Freddie Gibbs tells it ‘Str8’ about life in ’hood
Ran upon this read, and figured I’d post it for yall
Who’s the next big thing in hip-hop?
But the subject of all the buzz couldn’t sound less concerned about it.
“I don’t give a (expletive) if a record is considered radio, if it’s going to sell, if there are people coming to see me at a show,” said Gibbs, who makes his local debut Friday at the Middle East in Cambridge. “I just don’t. I’m gonna rap for 3,000 like I’m going to rap for three people. I’ll probably rap harder ’cause I’ll be like, ‘These (people) are down, they’re supporting what I’m doing so (expletive) everybody else.’ That’s my mentality.”
Gibbs has vaulted from Interscope label cast-off to generating the kind of hype that surrounded the then-unsigned 50 Cent in 2003. He’s won acclaim from media ranging from rap magazine XXL to the indie rock critics at Pitchfork.com, despite having only a few mixtapes and one independently released digital-only EP under his belt. The 28-year-old rapper is being compared to legends like Tupac Shakur and Scarface for his graphic, unflinching lyrical depictions of life among the urban underclass of his hometown, Gary, Ind.
“Everybody is shocked and astonished at the things I say in my interviews and the things I say in my music because they don’t understand,” he said by phone while driving around Gary. “They can’t get a grasp on it because it’s unlike anything they’re hearing and dealing with right now.”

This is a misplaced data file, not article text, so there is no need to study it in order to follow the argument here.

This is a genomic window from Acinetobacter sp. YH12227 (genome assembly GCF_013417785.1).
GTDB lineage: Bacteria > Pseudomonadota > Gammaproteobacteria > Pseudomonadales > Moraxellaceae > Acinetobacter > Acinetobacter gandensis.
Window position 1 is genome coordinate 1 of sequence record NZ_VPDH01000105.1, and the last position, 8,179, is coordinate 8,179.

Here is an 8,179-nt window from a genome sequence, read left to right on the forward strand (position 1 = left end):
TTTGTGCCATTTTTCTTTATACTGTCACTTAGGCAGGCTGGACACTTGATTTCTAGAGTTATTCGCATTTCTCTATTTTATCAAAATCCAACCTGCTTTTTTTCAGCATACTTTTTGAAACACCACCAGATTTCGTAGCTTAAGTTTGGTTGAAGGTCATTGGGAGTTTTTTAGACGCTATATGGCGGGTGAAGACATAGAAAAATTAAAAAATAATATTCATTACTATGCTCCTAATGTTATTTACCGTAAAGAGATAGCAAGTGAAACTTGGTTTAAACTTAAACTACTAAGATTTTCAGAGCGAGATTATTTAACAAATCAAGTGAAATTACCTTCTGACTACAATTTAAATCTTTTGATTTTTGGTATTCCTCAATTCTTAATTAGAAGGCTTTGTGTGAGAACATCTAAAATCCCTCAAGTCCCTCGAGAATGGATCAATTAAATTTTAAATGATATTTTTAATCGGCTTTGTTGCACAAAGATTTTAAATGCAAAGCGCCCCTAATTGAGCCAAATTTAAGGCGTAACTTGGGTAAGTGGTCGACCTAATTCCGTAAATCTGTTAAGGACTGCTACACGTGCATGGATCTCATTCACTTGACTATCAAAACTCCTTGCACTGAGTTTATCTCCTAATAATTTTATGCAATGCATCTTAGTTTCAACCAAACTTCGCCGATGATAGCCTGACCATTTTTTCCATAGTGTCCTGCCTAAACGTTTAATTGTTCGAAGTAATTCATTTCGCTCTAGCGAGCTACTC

Gary consistently ranks among the top 10 cities in the per capita murder rate. Gibbs’ explicit yet intelligent reflections on his recession-ravaged hometown on mixtape songs like “The Ghetto” and “Rock Bottom” recall Tupac’s best work with their balance of raw language and nuanced social and political commentary.
“It’s just me telling what I’ve been through and what I’ve seen and what’s close to me,” Gibbs said, “and in the end still having some social content. I’ve been talking with my city council to try and clean up the parks. I do things within my community that definitely make a difference. It’s definitely my duty to do things to make our area better. We got a whole other generation of gangstas and killas coming up behind me, if we don’t do nothing for them it could be a problem.”
His single “National Anthem” represents Gibbs’ efforts to restore hip-hop as the voice of the urban underclass. | Read More @ Boston Herald